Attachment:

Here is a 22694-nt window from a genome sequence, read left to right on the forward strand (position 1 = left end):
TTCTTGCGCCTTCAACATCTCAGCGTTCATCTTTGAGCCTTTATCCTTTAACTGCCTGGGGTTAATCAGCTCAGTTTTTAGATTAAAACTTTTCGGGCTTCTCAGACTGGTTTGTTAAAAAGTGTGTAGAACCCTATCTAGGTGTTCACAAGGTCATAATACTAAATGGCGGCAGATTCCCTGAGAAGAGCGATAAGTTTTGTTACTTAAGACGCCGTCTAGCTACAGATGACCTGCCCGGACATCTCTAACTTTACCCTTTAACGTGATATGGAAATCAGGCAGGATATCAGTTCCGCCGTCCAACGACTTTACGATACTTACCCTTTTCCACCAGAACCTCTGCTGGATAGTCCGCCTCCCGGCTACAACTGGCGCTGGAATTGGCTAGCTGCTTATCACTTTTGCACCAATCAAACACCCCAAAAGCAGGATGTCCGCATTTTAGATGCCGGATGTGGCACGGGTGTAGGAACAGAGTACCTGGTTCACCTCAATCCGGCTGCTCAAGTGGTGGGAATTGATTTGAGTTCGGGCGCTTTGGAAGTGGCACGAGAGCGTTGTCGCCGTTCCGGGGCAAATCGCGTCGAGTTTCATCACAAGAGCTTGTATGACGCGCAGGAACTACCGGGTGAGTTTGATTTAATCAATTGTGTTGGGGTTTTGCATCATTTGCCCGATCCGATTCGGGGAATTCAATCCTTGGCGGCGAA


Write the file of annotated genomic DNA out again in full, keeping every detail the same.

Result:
Here is a 22694-nt window from a genome sequence, read left to right on the forward strand (position 1 = left end):
TTCTTGCGCCTTCAACATCTCAGCGTTCATCTTTGAGCCTTTATCCTTTAACTGCCTGGGGTTAATCAGCTCAGTTTTTAGATTAAAACTTTTCGGGCTTCTCAGACTGGTTTGTTAAAAAGTGTGTAGAACCCTATCTAGGTGTTCACAAGGTCATAATACTAAATGGCGGCAGATTCCCTGAGAAGAGCGATAAGTTTTGTTACTTAAGACGCCGTCTAGCTACAGATGACCTGCCCGGACATCTCTAACTTTACCCTTTAACGTGATATGGAAATCAGGCAGGATATCAGTTCCGCCGTCCAACGACTTTACGATACTTACCCTTTTCCACCAGAACCTCTGCTGGATAGTCCGCCTCCCGGCTACAACTGGCGCTGGAATTGGCTAGCTGCTTATCACTTTTGCACCAATCAAACACCCCAAAAGCAGGATGTCCGCATTTTAGATGCCGGATGTGGCACGGGTGTAGGAACAGAGTACCTGGTTCACCTCAATCCGGCTGCTCAAGTGGTGGGAATTGATTTGAGTTCGGGCGCTTTGGAAGTGGCACGAGAGCGTTGTCGCCGTTCCGGGGCAAATCGCGTCGAGTTTCATCACAAGAGCTTGTATGACGCGCAGGAACTACCGGGTGAGTTTGATTTAATCAATTGTGTTGGGGTTTTGCATCATTTGCCCGATCCGATTCGGGGAATTCAATCCTTGGCGGCGAA